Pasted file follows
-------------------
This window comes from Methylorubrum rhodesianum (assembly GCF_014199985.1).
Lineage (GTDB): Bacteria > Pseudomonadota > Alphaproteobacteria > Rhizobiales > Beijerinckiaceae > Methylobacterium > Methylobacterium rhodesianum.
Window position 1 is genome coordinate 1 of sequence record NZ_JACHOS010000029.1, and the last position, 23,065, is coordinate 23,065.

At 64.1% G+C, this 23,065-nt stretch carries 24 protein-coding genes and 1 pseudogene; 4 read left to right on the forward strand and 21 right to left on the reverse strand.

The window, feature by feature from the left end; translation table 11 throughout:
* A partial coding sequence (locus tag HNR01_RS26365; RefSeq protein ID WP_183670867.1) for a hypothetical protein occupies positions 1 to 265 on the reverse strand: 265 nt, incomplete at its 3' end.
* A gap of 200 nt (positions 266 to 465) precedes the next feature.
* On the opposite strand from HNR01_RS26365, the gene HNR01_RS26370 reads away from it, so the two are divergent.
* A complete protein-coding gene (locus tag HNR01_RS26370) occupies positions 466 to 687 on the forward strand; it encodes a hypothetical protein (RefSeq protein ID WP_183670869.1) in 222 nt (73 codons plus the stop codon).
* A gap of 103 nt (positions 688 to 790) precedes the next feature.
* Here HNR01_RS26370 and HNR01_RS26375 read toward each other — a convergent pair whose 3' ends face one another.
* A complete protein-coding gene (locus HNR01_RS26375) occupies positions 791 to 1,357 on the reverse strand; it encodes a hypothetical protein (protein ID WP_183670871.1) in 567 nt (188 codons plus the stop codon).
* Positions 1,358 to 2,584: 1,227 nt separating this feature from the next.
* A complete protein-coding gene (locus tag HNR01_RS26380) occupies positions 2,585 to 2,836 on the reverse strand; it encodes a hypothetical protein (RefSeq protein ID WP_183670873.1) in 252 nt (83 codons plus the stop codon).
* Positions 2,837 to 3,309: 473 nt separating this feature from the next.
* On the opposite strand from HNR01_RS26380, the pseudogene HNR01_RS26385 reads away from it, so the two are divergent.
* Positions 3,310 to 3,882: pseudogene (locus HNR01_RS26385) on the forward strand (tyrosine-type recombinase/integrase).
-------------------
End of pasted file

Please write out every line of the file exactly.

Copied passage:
This window comes from Methylorubrum rhodesianum (assembly GCF_014199985.1).
Lineage (GTDB): Bacteria > Pseudomonadota > Alphaproteobacteria > Rhizobiales > Beijerinckiaceae > Methylobacterium > Methylobacterium rhodesianum.
Window position 1 is genome coordinate 1 of sequence record NZ_JACHOS010000029.1, and the last position, 23,065, is coordinate 23,065.

At 64.1% G+C, this 23,065-nt stretch carries 24 protein-coding genes and 1 pseudogene; 4 read left to right on the forward strand and 21 right to left on the reverse strand.

The window, feature by feature from the left end; translation table 11 throughout:
* A partial coding sequence (locus tag HNR01_RS26365; RefSeq protein ID WP_183670867.1) for a hypothetical protein occupies positions 1 to 265 on the reverse strand: 265 nt, incomplete at its 3' end.
* A gap of 200 nt (positions 266 to 465) precedes the next feature.
* On the opposite strand from HNR01_RS26365, the gene HNR01_RS26370 reads away from it, so the two are divergent.
* A complete protein-coding gene (locus tag HNR01_RS26370) occupies positions 466 to 687 on the forward strand; it encodes a hypothetical protein (RefSeq protein ID WP_183670869.1) in 222 nt (73 codons plus the stop codon).
* A gap of 103 nt (positions 688 to 790) precedes the next feature.
* Here HNR01_RS26370 and HNR01_RS26375 read toward each other — a convergent pair whose 3' ends face one another.
* A complete protein-coding gene (locus HNR01_RS26375) occupies positions 791 to 1,357 on the reverse strand; it encodes a hypothetical protein (protein ID WP_183670871.1) in 567 nt (188 codons plus the stop codon).
* Positions 1,358 to 2,584: 1,227 nt separating this feature from the next.
* A complete protein-coding gene (locus tag HNR01_RS26380) occupies positions 2,585 to 2,836 on the reverse strand; it encodes a hypothetical protein (RefSeq protein ID WP_183670873.1) in 252 nt (83 codons plus the stop codon).
* Positions 2,837 to 3,309: 473 nt separating this feature from the next.
* On the opposite strand from HNR01_RS26380, the pseudogene HNR01_RS26385 reads away from it, so the two are divergent.
* Positions 3,310 to 3,882: pseudogene (locus HNR01_RS26385) on the forward strand (tyrosine-type recombinase/integrase).